Why is the WHO calling critics ‘conspiracy theorists’?
The organisation is trying to avoid scrutiny over its pandemic treaty.
Earlier this week the director of the World Health Organization, Dr. Tedros Adhanom Ghebreyesus, lambasted a “torrent of fake news, lies and conspiracy theories” which he claims is jeopardising efforts to negotiate a new treaty to ensure “collective security” against pandemic threats by May. Claims about a “coordinated and sophisticated” disinformation campaign were echoed by the co-chair of the International Health Regulations (IHR) negotiations, Ashley Bloomfield.
Tedros claimed that, under the legally-binding treaty, the idea that the WHO could “impose lockdowns and vaccine mandates” on countries was completely false, since “the agreement is negotiated by countries and will be implemented in countries in accordance with your own national laws.”
Yet these comments, supported by fact-checkers and much of the media, sidestepped and misrepresented legitimate and growing concerns — in the US, UK, New Zealand and elsewhere — about the pandemic treaty. These concerns reflect a profound loss of trust in the legitimacy of the WHO due to critical mistakes made during Covid which have not been seriously addressed.
Firstly, Tedros’s comments that the treaty would not directly cede national sovereignty to the WHO are technically correct but splitting hairs. A pandemic treaty would certainly shape national emergency legislation through the soft power of norm-setting and socialisation. Indeed, studies show that soft power is what makes most legally-binding international agreements effective.
To pick one example, UK lockdown laws — which alarmingly suspended democratic process for two years — were a direct repercussion of the 2005 IHR reforms led by the WHO after the 2003 Sars epidemic. While national governments don’t strictly have to follow the organisation, as we witnessed with the lockdown and vaccine mandate domino effect, elected policymakers will be pushed to adopt stricter national legal frameworks. Coordinated efforts to ensure they are educated about Covid mistakes — impacting civil liberties, human rights and constitutional rights — are unlikely.
A second issue concerns the pandemic strategy of the WHO itself. The lofty rhetoric of the treaty repeatedly claims to ensure that “mistakes” made during Covid are never repeated, and Tedros warned this week that “future generations” may not forgive us if the treaty fails. Mike Ryan, director of the WHO emergencies program, stated on Monday that Covid “ripped apart our social, economic and political systems and became a multi-trillion-dollar problem”.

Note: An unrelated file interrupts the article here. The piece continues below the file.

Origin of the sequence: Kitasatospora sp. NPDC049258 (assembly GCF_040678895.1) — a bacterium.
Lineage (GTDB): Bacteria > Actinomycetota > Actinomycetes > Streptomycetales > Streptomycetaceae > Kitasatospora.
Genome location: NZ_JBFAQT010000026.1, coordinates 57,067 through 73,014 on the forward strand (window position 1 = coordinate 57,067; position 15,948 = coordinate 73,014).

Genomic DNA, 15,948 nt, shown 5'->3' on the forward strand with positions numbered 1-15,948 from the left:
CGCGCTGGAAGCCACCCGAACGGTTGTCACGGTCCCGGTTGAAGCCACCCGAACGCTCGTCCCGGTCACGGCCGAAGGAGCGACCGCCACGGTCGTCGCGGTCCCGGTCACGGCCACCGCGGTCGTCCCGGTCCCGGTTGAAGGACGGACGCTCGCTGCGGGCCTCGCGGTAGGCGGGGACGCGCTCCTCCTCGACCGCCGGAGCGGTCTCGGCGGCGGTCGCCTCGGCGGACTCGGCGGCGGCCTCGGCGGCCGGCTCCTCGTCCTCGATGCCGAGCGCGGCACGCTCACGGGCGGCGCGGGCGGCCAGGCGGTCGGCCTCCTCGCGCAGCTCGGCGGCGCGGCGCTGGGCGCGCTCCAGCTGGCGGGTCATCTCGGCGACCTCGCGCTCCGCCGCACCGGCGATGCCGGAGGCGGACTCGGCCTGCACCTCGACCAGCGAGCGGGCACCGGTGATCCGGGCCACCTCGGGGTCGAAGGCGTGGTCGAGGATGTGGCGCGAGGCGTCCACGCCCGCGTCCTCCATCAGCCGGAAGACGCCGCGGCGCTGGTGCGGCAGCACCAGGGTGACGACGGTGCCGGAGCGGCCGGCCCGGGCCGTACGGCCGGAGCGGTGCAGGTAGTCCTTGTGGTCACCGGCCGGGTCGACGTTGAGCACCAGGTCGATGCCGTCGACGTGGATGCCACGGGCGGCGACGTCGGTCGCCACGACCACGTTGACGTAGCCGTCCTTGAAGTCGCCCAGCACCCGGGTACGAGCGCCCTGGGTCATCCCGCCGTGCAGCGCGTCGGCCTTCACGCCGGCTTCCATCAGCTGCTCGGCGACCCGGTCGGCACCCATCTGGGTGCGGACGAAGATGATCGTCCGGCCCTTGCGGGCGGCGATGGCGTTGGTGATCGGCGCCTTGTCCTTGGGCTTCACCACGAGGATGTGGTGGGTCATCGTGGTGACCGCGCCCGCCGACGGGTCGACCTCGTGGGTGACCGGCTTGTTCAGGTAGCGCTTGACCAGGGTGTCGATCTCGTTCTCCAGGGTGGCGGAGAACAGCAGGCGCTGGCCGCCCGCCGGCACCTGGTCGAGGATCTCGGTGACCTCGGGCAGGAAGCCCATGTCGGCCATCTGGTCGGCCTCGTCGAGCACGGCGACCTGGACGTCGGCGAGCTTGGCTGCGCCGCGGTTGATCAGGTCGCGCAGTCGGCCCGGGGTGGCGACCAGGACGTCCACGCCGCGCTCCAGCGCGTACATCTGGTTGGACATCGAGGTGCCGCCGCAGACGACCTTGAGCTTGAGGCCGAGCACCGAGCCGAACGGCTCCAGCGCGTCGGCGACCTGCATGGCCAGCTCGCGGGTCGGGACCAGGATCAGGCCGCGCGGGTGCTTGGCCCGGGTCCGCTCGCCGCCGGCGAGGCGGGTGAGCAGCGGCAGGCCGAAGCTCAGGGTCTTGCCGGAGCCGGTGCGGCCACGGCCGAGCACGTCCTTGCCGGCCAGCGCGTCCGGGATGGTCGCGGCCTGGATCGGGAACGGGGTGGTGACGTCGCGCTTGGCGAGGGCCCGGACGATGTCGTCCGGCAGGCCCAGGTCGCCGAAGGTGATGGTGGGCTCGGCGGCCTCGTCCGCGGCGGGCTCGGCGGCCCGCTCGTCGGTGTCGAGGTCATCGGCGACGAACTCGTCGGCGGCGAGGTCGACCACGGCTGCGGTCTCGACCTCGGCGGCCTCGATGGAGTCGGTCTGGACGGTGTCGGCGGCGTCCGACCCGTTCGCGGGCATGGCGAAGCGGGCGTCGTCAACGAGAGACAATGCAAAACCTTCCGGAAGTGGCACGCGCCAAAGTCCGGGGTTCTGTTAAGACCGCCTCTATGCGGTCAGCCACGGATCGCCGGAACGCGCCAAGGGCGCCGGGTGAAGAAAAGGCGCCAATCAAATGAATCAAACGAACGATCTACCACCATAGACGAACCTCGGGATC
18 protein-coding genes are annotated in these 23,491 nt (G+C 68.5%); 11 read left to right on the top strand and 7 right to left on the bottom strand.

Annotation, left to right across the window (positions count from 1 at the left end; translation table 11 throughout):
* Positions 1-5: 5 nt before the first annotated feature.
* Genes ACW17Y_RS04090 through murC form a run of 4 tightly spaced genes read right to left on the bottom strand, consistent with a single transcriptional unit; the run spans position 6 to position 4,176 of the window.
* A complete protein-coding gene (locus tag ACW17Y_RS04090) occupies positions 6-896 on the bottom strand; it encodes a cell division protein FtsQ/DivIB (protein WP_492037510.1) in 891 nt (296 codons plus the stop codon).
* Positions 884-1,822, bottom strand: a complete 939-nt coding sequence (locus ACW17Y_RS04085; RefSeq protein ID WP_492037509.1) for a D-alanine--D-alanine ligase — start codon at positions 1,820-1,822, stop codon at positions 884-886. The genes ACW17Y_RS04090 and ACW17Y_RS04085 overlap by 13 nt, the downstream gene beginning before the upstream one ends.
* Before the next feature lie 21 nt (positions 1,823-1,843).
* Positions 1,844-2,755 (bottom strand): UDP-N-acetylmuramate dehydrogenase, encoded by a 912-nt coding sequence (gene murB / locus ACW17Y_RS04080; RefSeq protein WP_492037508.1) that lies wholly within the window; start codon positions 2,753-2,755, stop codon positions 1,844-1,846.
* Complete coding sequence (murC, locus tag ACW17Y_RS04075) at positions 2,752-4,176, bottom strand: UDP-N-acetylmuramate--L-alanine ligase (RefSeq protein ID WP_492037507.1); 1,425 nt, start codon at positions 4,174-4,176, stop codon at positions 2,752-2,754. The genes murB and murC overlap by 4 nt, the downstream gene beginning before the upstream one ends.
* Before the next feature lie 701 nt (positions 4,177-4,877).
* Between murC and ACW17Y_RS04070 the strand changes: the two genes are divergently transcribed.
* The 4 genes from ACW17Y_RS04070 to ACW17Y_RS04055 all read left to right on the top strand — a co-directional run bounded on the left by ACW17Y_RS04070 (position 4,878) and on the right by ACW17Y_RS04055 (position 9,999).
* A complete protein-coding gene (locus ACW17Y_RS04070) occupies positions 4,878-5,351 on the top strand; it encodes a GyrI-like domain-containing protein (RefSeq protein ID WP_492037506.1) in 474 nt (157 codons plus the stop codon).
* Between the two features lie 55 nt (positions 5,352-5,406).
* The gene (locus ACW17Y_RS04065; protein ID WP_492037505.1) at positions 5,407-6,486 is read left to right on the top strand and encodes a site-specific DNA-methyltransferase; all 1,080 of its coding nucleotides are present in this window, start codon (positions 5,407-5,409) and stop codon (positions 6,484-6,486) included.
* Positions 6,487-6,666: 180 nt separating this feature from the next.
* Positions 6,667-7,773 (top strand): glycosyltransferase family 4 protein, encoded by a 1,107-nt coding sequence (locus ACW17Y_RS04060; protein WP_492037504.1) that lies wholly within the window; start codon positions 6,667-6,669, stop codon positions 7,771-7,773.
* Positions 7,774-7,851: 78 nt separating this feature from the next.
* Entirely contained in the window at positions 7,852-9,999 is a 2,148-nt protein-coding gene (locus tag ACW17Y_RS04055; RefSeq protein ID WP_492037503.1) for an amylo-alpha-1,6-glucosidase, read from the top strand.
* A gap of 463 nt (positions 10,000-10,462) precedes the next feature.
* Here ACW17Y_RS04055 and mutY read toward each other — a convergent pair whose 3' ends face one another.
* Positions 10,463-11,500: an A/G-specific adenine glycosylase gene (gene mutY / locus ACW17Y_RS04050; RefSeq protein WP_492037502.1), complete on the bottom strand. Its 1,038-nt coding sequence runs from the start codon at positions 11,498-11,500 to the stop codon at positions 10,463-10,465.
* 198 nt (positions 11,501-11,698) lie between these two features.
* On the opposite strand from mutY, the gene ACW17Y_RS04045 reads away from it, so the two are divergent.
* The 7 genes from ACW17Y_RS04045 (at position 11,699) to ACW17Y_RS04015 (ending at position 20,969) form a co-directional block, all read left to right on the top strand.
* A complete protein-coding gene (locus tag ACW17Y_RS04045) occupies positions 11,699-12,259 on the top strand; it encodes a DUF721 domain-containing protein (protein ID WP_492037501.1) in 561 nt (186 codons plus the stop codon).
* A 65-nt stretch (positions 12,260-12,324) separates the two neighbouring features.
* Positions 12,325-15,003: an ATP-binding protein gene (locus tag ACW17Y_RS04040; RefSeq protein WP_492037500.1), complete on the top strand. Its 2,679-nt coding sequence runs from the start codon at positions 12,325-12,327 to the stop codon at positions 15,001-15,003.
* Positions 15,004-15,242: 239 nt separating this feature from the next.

Yet the WHO is engaging in a double-speak that hardly instils confidence: the organisation’s pandemic policy decisions contributed to the substantial collateral damage caused to hundreds of millions of people, including children. Yet where are the serious postmortems about the mainstream lockdown approach? Such a reckoning has not been carried out. Preventing future public health harm should be an essential part of any pandemic preparedness effort, but is so far largely absent.
Instead, the treaty text appears to have disregarded human rights and civil liberties for “equity”. Medical commentaries in the Lancet and BMJ completely sidestep these issues to focus on ensuring that pharmaceutical products — new therapies, vaccines and tests — are available to less developed countries. Important though this initiative is, it is hard to ignore how this has also become the safe and acceptable narrative to take for those working in global health diplomacy. So while the treaty draft itself does mention human rights, upholding sovereignty, the importance for evidence-based decisions and the need for policy proportionality, there is good reason to be sceptical.
Finally, it is clear that — treaty or no treaty — there is a growing centralisation of biomedical power after Covid that is seeking to consolidate even further as part of pandemic preparedness efforts. Those speaking out against the WHO treaty have legitimate concerns about the oversized influence of the Gates Foundation as well as the pharmaceutical and tech industries, including in digital vaccine passport infrastructure. The WHO’s emphasis on “fighting” the infodemic strays into outright censorship and, influenced by teams of behavioural psychologists and social marketers, state propaganda.
The WHO does some meaningful work, and some parts of the treaty, such as those concerning pathogen sharing, are valuable. But let’s not fall into the disingenuous trap of pretending that Covid groupthink will not be further institutionalised.
Civil society groups need to speak up: a “whole-of-government” approach to pandemic response should not mean more militarised biosecurity under the lockdown doctrine. Rather, it should mean the inverse: minimising public health harms while reasonably pursuing evidence-based infection control. And that is something representatives of the 194 WHO member states need to say out loud.
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